Optical non linearities with Rydberg atoms in an optical high finesse cavity.
My task at the Surface Quantum optics group in Tubingen is to investigate the optical nonlinear behaviour arising from interaction between light fields in optical cavities and atoms with long-range interactions. To achieve this, we plan to employ a cloud of highly excited atoms, i.e. Rydberg atoms trapped inside a high finesse optical cavity. The findings are very beneficial to generate non-classical states of light and realize efficient quantum memories which are key components in quantum networks and quantum information processing.
Our research focuses on reaching the quantum nonlinear regime in interacting light atom systems. Using Rydberg states of the atoms enables us to preserve the nonlinearity in our system via Rydberg blockade. The high finesse cavity extends our system to the quantum nonlinear regime. Thus, in developing the experimental setup, we will start with the preparation of the Rydberg atomic cloud in a high finesse optical cavity. The first goal is to observe strong coupling of light and Rydberg states in the optical cavity. Next we plan to investigate the Rydberg blockade followed by generation of non-classical states of light with Rydberg atoms.
In order to develop the experiment I’m involved, I will use the rich knowledge and the expertise on both theory and experiments in cold Rydberg atoms available within the ColOpt network. This is planned both by attending the network meetings, and by research visits to industrial partner Toptica photonics in Munich (Germany), and research stays at University of Wisconsin in Madison (USA) on experiments with Rydberg atoms and University of Saarland (Germany) on atom-cavity theory. Moreover, we will collaborate with groups at University Tubingen as well.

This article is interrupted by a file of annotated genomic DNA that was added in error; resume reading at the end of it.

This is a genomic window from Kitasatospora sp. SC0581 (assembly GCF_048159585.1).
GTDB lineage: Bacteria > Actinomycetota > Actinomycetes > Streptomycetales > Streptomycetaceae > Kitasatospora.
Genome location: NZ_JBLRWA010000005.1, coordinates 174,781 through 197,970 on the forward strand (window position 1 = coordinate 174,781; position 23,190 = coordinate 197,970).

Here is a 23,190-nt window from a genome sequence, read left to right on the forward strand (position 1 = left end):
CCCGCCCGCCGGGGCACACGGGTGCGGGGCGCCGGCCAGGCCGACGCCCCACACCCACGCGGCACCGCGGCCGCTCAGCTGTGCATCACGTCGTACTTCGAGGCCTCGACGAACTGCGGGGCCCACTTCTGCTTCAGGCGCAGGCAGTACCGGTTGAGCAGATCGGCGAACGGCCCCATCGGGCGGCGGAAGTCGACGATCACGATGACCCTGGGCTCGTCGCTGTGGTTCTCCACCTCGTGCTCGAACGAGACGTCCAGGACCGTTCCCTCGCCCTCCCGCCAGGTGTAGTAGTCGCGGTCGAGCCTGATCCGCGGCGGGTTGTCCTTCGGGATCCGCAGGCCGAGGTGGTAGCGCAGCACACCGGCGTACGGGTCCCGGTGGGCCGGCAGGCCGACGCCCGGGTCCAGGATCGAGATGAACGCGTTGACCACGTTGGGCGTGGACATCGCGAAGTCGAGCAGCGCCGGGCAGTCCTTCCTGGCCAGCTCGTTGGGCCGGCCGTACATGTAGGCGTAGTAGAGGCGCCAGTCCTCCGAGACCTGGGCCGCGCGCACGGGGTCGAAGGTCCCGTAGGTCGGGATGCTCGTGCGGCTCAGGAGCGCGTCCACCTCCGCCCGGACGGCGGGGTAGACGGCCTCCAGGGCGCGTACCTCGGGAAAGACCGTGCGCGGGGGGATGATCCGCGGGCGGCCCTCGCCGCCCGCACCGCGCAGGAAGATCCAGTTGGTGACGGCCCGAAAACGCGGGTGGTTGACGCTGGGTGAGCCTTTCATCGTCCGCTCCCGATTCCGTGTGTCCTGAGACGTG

Outcomes and Impact
The novelty in our project is the optical high finesse cavity in which the cloud of Rydberg atoms are trapped in. So far, only two groups have studied Rydberg atoms in optical cavities (moderate and low finesse) which lacked enough cooperativity to reach the quantum regime. Our approach promises sufficient enough cooperativity to reach the quantum regime while preserving the non-linearity. This will enable us to realize and implement not only efficient quantum memories, but also to generate non-classical states of light and combine with superconducting atom chips for quantum computing applications.
I was born in Lima, the capital of Peru, in 1990. In 2013 I obtained my Bachelor’s degree in Physics from the Pontifical University Catholic of Peru (PUCP). The following year, I started a Masters in Physics at the same university under the supervision of Prof. Francisco De Zela. I graduated in 2016 with a thesis presenting experimental results on the geometric phase of maximally entangled polarization and momentum degrees of freedom of single photons.
After my Masters I was employed at PUCP. On one hand, I continued my research on the same line as my Masters project but from a theoretical point of view; on the other hand, I took more responsibility at the quantum optics lab at PUCP by teaching younger students.
I started an internship at the Physics Institute of the University of Tübingen in January 2018. I joined Prof. Zimmermann’s group; in particular, the CARL lab, so as to develop a heterodyne detector that is to be used to characterize very dim light (pW level) at one output of a ring resonator. In June of the same year I started my PhD studies at the University of Tübingen under the supervision of Prof. Slama in the context of the ColOpt network.